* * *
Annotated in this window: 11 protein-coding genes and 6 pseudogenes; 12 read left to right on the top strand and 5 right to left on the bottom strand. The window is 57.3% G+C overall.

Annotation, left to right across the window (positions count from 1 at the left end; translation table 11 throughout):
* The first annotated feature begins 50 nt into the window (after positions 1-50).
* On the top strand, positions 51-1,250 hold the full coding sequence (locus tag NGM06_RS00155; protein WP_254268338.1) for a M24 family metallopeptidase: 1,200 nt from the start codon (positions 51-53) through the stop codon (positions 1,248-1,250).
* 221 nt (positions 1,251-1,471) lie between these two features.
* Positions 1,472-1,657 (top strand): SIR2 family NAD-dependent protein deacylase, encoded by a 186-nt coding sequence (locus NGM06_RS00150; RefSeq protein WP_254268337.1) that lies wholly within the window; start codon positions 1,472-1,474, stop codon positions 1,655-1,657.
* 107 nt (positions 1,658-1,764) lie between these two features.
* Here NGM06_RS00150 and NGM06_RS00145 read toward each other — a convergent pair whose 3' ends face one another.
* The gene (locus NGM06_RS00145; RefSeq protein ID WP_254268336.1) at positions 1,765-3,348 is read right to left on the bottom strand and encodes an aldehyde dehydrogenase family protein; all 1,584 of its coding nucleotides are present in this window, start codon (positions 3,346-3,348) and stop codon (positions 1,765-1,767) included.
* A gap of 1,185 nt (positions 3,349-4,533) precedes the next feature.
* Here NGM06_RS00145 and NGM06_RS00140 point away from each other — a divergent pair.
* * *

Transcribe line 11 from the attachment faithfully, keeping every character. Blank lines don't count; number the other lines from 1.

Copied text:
* Here NGM06_RS00145 and NGM06_RS00140 point away from each other — a divergent pair.